Social media influencers have helped sell cosmetics to a young audience, with established beauty brands teaming up with makers to tap into the market.

“I think it’s been a gradual thing with the whole Instagram as that continues to grow – it’s become a bigger focus, obviously a lot more influencers are in the market which influences the younger generation, male and female,” Fisk says.

“Our company has grown from there – it’s had a lot to do with social media.”

Adore Beauty’s partnership with Zebra began two years ago – six months before it implemented TC8000.

Australia Post is Adore Beauty’s exclusive partner, helping deliver same-day orders.

“We’ve got twilight hour at the moment, which is same-day delivery within Melbourne,” Fisk adds.

“If you order before 11am you’ll receive the item the same evening between 6-9pm. Then we also deliver free express over $50 within the metro area, so that gives you next-day delivery for free.”

The move into the new Keilor Park warehouse in October followed only days after the company went live with WMS.


“It was a very bold move to do those two things closely together – that alone gave us the space that we needed to grow our inventory; having new brands, store our Christmas stock and be able to have forklifts and replenish bulk storage, which we didn’t have the luxury of doing previously,” she adds.

“This warehouse is three times the size of our last one, it has maximised the opportunity we’ve had with the WMS change.”

Adore Beauty’s head office and warehouse was previously combined but rapid expansion has meant the company had to split their operations, with head office remaining in Northcote.


Working at a cosmetics counter during her university holidays, Morris had noticed women finding stores intimidating and unpleasant.

Inspired to create a disruptive beauty shopping experience that empowered consumers, she set off with her business idea from her garage. 

Over the last two years, Adore Beauty has shifted its e-commerce-driven mindset to building a comprehensive data picture business-wide in order to improve effectiveness.

The company has formed an in-house data team which unites streams of customer data into the one Emarsys orchestrated system – an independent marketing platform company, showing visibility of engagement around campaigns.

It has also helped understand how customers react. By being as intuitive with digital approaches as in-store companies are, it’s helped Adore Beauty look for where new customers are and allocate marketing investment accordingly.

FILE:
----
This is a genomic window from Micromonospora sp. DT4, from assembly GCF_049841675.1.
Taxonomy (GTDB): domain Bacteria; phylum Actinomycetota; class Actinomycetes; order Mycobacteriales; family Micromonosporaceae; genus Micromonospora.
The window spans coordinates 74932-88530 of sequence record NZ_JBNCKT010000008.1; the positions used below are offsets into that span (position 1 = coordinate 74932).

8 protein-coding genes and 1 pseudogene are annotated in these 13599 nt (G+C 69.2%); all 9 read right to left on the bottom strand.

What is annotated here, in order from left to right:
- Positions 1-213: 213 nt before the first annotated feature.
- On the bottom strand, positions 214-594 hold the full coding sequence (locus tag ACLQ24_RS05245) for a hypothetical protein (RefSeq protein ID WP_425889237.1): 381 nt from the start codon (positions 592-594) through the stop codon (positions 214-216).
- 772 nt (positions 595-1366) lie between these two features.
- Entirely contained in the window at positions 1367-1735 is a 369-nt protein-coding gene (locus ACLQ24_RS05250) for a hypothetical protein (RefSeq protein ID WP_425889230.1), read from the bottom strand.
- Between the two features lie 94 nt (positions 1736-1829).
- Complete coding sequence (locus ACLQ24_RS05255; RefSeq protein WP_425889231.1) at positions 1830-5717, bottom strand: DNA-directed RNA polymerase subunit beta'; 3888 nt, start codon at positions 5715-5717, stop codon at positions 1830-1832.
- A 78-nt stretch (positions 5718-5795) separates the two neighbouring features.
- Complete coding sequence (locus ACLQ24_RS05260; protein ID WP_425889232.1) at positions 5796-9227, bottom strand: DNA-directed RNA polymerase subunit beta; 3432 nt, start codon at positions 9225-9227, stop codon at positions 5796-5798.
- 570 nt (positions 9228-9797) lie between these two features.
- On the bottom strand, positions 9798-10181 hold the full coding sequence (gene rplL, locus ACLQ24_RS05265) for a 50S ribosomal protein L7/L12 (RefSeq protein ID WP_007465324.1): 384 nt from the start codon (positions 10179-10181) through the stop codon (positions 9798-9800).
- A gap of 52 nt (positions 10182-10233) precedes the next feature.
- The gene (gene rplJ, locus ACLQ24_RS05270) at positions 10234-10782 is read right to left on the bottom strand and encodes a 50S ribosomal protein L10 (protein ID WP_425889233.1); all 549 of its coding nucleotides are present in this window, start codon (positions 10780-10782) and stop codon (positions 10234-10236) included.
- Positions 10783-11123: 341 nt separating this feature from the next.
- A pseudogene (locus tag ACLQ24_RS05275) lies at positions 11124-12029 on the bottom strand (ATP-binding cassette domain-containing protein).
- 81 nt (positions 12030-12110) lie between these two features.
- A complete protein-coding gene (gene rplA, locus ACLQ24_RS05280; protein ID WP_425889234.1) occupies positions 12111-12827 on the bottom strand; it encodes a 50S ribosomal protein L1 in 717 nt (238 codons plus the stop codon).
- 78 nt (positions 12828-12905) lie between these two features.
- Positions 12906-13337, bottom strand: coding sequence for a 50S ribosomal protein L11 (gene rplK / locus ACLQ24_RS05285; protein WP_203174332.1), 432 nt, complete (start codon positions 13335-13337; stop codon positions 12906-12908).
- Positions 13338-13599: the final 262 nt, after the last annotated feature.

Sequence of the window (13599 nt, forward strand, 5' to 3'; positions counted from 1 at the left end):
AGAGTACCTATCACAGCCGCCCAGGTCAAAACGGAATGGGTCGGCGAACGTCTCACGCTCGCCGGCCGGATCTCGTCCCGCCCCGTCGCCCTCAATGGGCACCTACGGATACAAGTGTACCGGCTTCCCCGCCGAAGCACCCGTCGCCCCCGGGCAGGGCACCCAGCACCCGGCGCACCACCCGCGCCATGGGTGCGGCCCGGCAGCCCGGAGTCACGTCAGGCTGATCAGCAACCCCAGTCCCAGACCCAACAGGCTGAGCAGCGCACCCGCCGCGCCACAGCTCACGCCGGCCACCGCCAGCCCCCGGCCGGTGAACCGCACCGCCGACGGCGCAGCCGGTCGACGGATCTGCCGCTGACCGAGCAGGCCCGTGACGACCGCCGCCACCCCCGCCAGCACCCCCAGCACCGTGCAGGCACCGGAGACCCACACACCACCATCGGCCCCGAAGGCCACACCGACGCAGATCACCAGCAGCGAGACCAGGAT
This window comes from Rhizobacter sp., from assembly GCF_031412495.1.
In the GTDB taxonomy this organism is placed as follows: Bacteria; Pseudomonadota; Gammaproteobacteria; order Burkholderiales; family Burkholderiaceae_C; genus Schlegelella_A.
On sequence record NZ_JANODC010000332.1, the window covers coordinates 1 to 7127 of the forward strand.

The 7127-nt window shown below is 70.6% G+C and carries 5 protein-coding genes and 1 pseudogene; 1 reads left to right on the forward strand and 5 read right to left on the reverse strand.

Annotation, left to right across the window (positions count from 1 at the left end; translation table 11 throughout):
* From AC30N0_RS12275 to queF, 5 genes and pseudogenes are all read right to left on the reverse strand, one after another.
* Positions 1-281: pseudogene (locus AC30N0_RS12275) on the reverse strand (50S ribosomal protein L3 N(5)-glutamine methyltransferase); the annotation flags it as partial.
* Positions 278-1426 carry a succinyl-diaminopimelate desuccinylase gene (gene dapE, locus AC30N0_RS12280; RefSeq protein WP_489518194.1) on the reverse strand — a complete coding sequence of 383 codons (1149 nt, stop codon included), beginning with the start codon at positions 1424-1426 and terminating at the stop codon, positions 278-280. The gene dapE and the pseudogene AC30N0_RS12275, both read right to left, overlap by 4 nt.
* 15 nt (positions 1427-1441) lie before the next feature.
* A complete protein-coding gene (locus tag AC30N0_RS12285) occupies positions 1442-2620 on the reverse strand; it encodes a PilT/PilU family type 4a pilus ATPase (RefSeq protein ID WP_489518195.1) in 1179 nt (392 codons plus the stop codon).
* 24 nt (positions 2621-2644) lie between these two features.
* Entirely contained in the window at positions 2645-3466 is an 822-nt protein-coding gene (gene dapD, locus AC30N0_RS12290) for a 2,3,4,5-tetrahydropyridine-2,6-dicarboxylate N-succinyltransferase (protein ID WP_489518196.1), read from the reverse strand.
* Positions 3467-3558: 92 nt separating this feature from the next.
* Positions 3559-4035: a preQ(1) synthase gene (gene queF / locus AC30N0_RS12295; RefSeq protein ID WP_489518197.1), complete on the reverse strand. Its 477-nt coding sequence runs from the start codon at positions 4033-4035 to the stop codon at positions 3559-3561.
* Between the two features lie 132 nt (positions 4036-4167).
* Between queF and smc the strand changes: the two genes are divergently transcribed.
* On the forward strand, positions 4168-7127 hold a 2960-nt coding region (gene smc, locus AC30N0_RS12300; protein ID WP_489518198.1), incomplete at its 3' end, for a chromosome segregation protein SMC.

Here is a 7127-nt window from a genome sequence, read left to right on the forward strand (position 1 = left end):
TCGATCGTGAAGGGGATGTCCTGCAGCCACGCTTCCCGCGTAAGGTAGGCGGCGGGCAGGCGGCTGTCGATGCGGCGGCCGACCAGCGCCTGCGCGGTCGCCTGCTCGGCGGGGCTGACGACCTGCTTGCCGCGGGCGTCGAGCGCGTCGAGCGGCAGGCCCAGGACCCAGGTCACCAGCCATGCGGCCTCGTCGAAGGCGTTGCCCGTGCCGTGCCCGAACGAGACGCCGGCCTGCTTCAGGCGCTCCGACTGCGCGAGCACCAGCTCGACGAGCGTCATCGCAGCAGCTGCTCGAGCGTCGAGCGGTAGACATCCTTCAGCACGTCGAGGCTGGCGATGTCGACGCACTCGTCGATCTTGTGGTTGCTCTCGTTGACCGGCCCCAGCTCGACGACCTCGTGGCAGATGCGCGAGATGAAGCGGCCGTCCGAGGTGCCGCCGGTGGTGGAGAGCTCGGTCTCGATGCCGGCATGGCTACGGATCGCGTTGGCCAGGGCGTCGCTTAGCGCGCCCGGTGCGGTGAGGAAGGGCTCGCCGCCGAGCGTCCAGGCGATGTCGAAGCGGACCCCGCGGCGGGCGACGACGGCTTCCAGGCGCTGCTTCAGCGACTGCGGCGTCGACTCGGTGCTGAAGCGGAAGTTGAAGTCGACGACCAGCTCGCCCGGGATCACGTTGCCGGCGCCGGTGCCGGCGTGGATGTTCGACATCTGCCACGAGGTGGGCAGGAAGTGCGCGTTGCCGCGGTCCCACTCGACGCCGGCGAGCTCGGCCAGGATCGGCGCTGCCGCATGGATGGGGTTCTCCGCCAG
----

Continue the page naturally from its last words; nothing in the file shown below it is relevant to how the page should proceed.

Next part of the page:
Ensuring data is fit for purpose has helped Adore Beauty grow.

Morris has sold 60 per cent of Adore Beauty to Quadrant Private Equity after a year-long search for the perfect commercial partner.

The company has a five-year winning streak in the Deloitte Tech Fast 50.

Adore Beauty has been busy raising capital over the past 18 months, preparing for New Zealand launch and starting a podcast.

Girl working.jpg


As the volume and velocity of e-commerce continues to increase, warehouse operations are revamping their fulfilment strategies.

According to its latest warehousing vision study, Zebra Technologies says that by 2024, automation will enhance worker performance rather than replace workers.

Rethinking fulfilment strategies and operations to meet emerging challenges across the warehouse remains a top priority, it adds.

The study, which analyses IT and operations decision makers from manufacturing, transportation and logistics, retail, post and parcel delivery and wholesale distribution industries, has found the investment and implementation of new technologies is critical for remaining competitive in the on-demand economy.

Sixty-one per cent of decision makers plan to enable partial automation or labour augmentation with technology in the warehouse.

More than 70 per cent of respondents believe human interaction is part of their optimal balance in warehousing, with 39 per cent citing partial automation (some human involvement) and 34 per cent citing augmentation (equipping workers with devices) as their preference.

Decision makers anticipate using robotics for inbound inventory management (24 per cent), packing (22 per cent) and goods in/receiving (20 per cent) by 2024.

Rethinking fulfilment strategies and operations to meet emerging challenges across the warehouse remains a top priority, with the investment and implementation of new technologies critical for remaining competitive in the on-demand economy.

“Consumers today have seemingly insatiable demands for 24/7 product search and purchase,” Christodoulou says.

“The ‘I want it now’ mentality of consumers stretches across all industries and have since upended the supply chain, impacting manufacturers, retailers and the warehousing operations that serve their needs.

“Our study further revealed that 40 per cent of the surveyed decision makers reported an increase in consumer demand as top driver for growth, with over one-third of those surveyed that shorter lead-times are fuelling their expansion plans and causing them to rethink their strategies.”